But if instead of relying on a fictional account of our origins, we instead look to the factual evidence from Evolutionary studies, then we have a clearer viewpoint from which to make such a decision. Although sad and difficult the moral choice is to stop the fetus (which cannot think nor feel yet) from becoming a thinking feeling newborn destined for horrible suffering for itself and for those responsible for its care. This is moral and kind.

So when contemplating private moral decisions, or broader societal decisions, pause for a moment and ask yourself "am I basing my assessment of this situation on the fictional story of creation, or am I using the knowledge we now have of our origins that is more accurate, to determine the best course of action"?

This is the moral high ground.

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Dangers of Savior Worship

By the great dreamer

Спас на крови    -  Church of the Savior on BloodImage by hide99 via Flickr

Savior worship has been around for thousands of years. It is the motivating factor behind many of the worlds religions. It is also one of the most destructive thought processes. It is a tool religions use to get what they want. A society they have total control over. People often hop from one religion to another, sometimes changing deities but rarely give up on savior worship. Savior worship allows people to put up with all sorts of traumas. "just give it to god", I'm sure you've heard that before. This is why religions implant savior worship into our minds, it makes us like clay which they can mold. We'll put up with most anything if it helps our eternal vision.

It has been over fifteen years since I threw away my religion and it's supposed savior. It was one of the greatest moments of my life, free at last. I've felt that way ever since. Unfortunately I have not had such an easy time getting rid of the savior worship mindset that religion put in me.

At first I gave up Christianity. Like most people, I tried other religions. They were really no different than Christianity, in the end only the type of chains that bound me were different.

So why did I keep seeking other religions even though every religion I studied seemed to mirror the same problems?

It took me a while to figure it out but the culprit was savior worship. My behavior after giving up Christianity showed me that savior worship is more dangerous than religion!

It is savior worship that kept me from taking charge of my own life. I would keep making mistakes so I would need to be saved. I couldn't understand why I had such a need to replace one religion with another. Religions can't fill the hole left once you lose your imaginary savior. After all an imaginary savior can only leave an imaginary hole which can only be filled by another imaginary savior.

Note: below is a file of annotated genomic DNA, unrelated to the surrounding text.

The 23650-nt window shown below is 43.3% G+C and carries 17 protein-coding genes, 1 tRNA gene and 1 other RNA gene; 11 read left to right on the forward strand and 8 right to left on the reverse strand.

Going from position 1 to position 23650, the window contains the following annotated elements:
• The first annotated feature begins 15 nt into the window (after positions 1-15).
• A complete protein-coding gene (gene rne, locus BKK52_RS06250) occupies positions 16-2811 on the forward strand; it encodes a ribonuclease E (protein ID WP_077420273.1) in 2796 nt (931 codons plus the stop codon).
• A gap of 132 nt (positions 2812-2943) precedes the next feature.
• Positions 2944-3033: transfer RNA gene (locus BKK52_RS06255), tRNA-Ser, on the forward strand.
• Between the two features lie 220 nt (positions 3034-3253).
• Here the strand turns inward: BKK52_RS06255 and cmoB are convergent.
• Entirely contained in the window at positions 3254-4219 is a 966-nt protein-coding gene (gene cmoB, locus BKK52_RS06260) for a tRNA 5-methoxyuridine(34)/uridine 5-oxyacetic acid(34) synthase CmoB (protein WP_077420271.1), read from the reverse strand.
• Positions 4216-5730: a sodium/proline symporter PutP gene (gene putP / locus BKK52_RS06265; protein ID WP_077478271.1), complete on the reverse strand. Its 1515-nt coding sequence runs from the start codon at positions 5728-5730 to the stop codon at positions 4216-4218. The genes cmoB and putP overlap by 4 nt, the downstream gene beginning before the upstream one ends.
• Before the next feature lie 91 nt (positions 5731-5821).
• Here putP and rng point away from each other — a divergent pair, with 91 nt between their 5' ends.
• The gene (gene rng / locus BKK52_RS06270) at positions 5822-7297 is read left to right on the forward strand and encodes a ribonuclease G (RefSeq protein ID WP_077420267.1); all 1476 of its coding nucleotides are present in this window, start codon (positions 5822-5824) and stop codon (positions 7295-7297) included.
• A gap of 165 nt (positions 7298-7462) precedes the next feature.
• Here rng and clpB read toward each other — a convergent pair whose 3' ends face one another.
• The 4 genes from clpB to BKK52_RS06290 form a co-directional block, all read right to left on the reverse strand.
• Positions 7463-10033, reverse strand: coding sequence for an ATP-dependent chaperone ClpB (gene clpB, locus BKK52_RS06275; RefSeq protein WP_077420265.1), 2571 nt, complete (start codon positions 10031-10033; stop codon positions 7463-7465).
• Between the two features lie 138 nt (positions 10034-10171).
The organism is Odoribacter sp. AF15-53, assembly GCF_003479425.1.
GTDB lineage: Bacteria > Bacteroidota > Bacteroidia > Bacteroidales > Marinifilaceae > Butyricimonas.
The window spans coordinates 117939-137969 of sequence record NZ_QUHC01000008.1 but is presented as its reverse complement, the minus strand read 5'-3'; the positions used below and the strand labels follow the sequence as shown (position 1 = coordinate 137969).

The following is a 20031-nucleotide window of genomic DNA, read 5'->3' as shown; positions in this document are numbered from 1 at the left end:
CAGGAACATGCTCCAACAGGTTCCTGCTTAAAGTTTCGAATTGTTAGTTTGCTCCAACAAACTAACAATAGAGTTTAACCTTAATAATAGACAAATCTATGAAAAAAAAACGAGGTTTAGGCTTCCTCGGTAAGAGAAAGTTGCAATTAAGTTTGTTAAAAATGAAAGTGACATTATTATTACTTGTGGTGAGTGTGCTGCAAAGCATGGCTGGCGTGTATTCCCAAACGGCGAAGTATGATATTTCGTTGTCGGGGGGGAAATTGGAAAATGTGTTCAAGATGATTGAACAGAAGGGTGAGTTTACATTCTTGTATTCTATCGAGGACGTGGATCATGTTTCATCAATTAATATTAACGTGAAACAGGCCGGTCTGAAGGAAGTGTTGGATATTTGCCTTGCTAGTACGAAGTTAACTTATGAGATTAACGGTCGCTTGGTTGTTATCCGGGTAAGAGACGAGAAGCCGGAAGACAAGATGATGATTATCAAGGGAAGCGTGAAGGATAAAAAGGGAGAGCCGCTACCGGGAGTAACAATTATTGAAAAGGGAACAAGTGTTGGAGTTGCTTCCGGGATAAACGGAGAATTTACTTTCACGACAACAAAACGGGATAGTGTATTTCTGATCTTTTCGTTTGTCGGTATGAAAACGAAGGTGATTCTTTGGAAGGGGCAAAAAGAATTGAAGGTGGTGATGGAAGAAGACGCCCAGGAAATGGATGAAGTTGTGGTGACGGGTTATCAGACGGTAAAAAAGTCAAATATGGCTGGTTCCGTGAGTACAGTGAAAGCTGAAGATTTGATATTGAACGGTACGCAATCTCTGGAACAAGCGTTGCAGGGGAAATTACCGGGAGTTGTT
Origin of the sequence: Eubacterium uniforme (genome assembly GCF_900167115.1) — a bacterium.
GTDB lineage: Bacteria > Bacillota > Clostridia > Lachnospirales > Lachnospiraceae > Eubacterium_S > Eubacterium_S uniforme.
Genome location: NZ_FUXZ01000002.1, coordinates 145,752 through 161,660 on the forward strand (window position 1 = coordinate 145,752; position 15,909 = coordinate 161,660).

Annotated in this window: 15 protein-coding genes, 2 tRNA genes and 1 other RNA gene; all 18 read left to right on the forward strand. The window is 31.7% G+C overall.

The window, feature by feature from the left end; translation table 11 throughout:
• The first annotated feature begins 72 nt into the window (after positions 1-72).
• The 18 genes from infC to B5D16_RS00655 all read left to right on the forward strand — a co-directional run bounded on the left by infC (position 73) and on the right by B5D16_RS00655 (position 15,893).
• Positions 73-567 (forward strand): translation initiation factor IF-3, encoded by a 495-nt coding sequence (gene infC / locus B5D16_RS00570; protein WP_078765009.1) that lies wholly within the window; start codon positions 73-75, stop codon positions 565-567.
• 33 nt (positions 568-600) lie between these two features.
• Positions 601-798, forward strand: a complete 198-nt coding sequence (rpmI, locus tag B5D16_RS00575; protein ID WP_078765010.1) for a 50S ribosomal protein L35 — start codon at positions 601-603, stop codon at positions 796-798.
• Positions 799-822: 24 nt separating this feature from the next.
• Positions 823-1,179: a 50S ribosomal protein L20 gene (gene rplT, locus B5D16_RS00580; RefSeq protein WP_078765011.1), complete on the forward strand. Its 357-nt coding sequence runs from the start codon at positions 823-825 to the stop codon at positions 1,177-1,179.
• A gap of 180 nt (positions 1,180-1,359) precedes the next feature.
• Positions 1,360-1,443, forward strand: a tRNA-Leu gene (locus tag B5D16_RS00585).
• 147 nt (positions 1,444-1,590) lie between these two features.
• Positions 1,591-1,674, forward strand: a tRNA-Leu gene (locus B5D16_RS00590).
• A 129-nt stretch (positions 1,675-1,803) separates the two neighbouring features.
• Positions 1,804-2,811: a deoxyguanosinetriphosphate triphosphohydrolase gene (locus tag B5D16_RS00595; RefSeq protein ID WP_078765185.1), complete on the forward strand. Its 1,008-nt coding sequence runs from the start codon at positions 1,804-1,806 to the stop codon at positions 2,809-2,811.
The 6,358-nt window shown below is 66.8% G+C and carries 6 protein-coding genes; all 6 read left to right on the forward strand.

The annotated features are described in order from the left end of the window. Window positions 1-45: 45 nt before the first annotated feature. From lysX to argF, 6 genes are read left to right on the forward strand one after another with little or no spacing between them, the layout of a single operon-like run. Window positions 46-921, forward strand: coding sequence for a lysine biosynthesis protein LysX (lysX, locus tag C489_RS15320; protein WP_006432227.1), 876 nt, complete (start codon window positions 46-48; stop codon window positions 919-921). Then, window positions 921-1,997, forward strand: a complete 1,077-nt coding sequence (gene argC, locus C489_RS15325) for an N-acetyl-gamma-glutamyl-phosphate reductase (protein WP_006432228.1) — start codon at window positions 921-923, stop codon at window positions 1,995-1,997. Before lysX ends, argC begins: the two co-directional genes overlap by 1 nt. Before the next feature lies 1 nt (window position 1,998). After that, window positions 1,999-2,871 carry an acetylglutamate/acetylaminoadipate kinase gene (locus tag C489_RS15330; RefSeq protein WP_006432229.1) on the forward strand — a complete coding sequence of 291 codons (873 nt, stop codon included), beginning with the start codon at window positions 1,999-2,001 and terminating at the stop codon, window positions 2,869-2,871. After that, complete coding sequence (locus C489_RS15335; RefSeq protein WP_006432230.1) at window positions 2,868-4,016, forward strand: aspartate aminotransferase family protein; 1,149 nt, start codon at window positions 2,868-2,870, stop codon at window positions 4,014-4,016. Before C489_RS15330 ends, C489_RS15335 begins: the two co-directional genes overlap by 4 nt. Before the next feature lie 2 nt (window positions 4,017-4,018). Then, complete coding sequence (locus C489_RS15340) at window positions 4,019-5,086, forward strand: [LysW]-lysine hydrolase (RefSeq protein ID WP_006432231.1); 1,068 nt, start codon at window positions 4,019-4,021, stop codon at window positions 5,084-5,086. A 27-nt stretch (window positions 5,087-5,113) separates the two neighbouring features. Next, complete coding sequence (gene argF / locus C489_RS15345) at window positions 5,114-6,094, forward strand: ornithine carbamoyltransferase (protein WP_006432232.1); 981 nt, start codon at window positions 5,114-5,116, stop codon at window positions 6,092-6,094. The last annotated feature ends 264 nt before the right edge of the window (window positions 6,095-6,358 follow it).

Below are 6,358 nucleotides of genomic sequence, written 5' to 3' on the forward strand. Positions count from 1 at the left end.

Saviors are simply an extension of a child's security blanket. A blanket that only offers psychological protection from the fears one creates in the mind.
What would Christianity be without Jesus? Judaism! Christians are simply Jews who believe Jesus was their savior. Jews don't believe Jesus was their savior so they are still waiting.

Jews don't believe the world will ever treat them fairly but someday a savior will show up to save them from persecution.
The Christians believe their savior already came and died but since the world will never believe in him he will have to let it self destruct and then he will come back to damn for eternity non Christians while saving true Christians as god prepares a new world for them only.

The Muslims believe peace will come only after the world is completely Islamic and all non believers and infidels are extinguished.

Whew, no wonder we need saviors! We need them to save us from us!

We are trapped in a society built for the need of savior worship.

When the Russians had their revolution they closed down churches, eliminated public worship but kept savior worship. Their saviors were Lenin, Marx, and later, the evil Stalin.

Savior worship was the real reason Hitler was able to kill so many Jews. Hitler was the peoples savior, or else. So, they did what they were told. The Jews, they simply didn't fight back. They waited for their savior, he didn't come and they were killed in the meantime. They have been waiting for their savior for thousands of years.

How long does one wait before they realize the bus isn't coming?

Savior worship requires that a person has only one savior.

Remember the quote " man can't serve two masters"? Therefore my savior is right and yours is wrong. There can be no other way.

Savior worship causes us to do unthinkable things to prove our worthiness. Think martyr. Think car bombs.

It is true man can have only one savior and that savior is you!

Why were you born? Simply, to live. You are your own savior, it's your decisions that make or break you.

Savior worship creates others to bear and blame for your problems. It is an inevitable path that has only one conclusion. Destruction. That is what these religions want, total world domination or destruction. Since humans will never agree on one savior, destruction is the only possibility!